Choosing Produce for Nutrient Content

While gardens and farms are maintained for many reasons, the original concept is simple; to provide healthy food. Hobbyists may choose to experiment with exotic varieties, and farmers may opt to plant a marketable crop, but agriculture persists for neither fun nor profit. We grow nutritious food because our bodies will not function without it.

If you've chosen to grow food in order to augment your diet, you must first learn about what nutrients you require. After that, you must consider what needs you would like to meet with your own produce, and which fruits and vegetables will satisfy the criteria you set. How you apply this information will vary on the time you are able to commit to growing food and the space available for your garden.

A note for non-growers: This module is extremely valuable to all consumers. When buying food, you should be aware of the nutrient content: What do you need? What can you do without? How best can you spend your money?

To be healthy, we need a balanced diet consisting of carbohydrates, fiber, protein, fats, vitamins and minerals in varying amounts. The quantities necessary depend upon the consumer's age, health, lifestyle, and condition. To best supplement your diet, you must have a general idea of what you consume, and what you may lack. Below, The DIRT Society has broken down these major dietary demands. With each, we've compiled a short list of foods that offer a significantly high amount of each nutrient.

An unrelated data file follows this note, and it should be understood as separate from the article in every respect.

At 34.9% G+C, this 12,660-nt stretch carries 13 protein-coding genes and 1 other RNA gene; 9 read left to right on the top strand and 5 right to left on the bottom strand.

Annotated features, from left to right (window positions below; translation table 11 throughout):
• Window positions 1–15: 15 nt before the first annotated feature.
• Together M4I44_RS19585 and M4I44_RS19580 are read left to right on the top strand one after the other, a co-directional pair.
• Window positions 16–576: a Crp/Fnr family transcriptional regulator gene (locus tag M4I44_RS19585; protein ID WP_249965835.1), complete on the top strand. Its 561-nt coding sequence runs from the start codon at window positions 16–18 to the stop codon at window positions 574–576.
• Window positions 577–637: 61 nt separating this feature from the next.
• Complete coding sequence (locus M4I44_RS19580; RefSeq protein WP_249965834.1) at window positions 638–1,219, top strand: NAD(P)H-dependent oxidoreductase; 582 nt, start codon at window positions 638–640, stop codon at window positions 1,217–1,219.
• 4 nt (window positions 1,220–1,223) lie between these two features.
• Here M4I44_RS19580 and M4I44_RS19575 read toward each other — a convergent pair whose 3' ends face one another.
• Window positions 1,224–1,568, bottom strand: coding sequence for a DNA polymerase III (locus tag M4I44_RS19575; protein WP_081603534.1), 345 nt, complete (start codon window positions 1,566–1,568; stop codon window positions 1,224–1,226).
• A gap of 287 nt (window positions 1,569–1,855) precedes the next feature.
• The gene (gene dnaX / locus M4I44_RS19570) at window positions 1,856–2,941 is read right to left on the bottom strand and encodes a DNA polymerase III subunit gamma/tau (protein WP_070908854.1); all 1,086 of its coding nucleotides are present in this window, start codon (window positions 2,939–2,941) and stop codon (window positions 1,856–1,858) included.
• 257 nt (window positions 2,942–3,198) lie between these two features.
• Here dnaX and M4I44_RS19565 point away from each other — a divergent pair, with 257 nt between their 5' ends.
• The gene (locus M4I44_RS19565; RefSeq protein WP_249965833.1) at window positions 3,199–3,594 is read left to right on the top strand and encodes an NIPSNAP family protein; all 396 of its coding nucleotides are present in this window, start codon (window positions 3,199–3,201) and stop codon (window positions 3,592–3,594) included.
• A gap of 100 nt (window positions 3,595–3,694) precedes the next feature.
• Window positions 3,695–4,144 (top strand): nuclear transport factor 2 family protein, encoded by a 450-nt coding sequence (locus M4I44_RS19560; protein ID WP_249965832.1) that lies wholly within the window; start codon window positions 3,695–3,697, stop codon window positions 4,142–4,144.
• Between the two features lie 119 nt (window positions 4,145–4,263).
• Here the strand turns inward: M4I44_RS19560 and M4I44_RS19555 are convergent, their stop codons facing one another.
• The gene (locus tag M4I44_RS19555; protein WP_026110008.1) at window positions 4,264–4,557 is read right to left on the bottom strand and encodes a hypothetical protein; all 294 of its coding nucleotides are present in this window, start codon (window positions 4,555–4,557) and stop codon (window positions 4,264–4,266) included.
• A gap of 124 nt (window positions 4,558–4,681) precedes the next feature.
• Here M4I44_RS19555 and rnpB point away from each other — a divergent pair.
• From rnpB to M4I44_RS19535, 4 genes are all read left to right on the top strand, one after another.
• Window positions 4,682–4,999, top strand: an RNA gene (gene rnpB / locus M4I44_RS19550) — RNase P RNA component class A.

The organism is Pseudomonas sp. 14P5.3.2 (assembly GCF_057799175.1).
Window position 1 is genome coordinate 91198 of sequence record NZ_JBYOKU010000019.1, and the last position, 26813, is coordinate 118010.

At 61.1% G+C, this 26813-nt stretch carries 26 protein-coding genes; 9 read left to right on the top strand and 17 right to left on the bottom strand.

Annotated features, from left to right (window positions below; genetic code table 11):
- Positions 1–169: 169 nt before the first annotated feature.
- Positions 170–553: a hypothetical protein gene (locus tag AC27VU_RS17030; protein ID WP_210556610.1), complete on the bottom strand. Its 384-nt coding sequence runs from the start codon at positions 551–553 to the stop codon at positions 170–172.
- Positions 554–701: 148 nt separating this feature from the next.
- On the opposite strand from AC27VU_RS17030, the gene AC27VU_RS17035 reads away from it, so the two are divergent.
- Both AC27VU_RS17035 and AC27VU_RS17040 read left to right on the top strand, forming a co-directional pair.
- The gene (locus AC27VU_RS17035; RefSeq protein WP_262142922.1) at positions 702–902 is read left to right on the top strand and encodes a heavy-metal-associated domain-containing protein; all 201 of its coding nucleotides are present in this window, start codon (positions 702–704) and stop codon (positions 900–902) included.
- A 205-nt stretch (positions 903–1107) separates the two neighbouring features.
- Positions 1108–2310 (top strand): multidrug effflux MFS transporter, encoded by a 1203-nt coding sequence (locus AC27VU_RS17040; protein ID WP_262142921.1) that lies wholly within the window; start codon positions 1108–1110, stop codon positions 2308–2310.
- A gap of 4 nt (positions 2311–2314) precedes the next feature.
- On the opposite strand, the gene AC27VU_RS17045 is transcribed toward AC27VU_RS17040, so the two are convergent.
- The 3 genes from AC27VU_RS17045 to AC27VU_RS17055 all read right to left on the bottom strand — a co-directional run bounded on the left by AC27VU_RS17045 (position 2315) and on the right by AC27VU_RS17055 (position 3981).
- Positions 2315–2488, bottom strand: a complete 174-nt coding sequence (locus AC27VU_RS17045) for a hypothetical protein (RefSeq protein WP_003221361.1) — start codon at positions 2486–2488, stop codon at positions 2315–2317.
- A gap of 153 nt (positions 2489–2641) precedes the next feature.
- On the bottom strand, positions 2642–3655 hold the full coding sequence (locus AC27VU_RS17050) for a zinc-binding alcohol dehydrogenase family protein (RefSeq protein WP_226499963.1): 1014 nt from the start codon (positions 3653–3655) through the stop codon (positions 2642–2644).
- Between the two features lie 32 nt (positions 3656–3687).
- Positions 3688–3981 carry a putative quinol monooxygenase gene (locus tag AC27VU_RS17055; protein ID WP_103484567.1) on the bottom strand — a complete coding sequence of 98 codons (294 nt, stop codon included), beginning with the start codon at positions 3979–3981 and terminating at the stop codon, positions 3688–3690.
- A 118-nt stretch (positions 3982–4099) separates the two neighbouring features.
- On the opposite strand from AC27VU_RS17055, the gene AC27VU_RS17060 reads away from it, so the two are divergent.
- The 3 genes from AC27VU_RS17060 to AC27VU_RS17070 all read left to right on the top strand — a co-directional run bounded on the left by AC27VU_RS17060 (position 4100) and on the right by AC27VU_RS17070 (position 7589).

• Carbohydrates: Cereals, pulses, potatoes, sweet potatoes, apples, bananas, plantains, carob, cocoa and acorns.
  • Fiber: Sweet potatoes, pears, apples, kiwis, rye, buckwheat, coconut, oats, and wheat.
  • Protein: Pulses, nuts, cereals, broccoli, sweet corn, mushrooms, flax, soy and sunflower seeds.
  • Fats and Oils: Sunflower, safflower, flax and sesame seeds, legumes, corn, avocados, hazelnuts and acorns.
  • Vitamins and Minerals are requisite for a functioning body, but tend to be absorbed in adequate quantities without further supplementation. With the advent of packaged and processed foods, however, many consumers are eating imbalanced diets without fresh produce, and may suffer from deficiencies.

  • Vitamin A: Carrots, leaf lettuce, sweet potato, cantaloupe, grapefruit, barley, pistachios, pecans.
  • Vitamin B: Avocado, broccoli, cabbage, Brussels sprouts, buckwheat, oats, rye, wheat.
  • Vitamin C: Broccoli, bell peppers, cauliflower, grapefruit, kiwi, oranges, strawberries.
  • Vitamin D: Mushrooms.
  • Calcium: Broccoli, oranges, kiwi, grapefruit, almonds, sesame seeds.
  • Iron: Broccoli, potatoes, watermelon, wheat, oats.
  • Sodium: Celery, sweet potatoes, carrots, broccoli, radishes, leaf lettuce.
  • Potassium: Broccoli, mushrooms, potatoes, sweet potatoes, tomatoes, banana, kiwi, cherries, oats, buckwheat.

This is by no means a comprehensive list of all produce. Rather, this is a short list of some of the most nutrient-rich food by category. This information could prove highly useful to parents of picky eaters, gardeners wishing to supplement their diet, consumers struggling with nutrient deficiencies, or farmers planning community shares.

Furthermore, it is important to understand the principles of nutrient loss. For details about how these nutrients become unavailable with cooking and preserving, read our module "Nutrient Loss in Food Processing."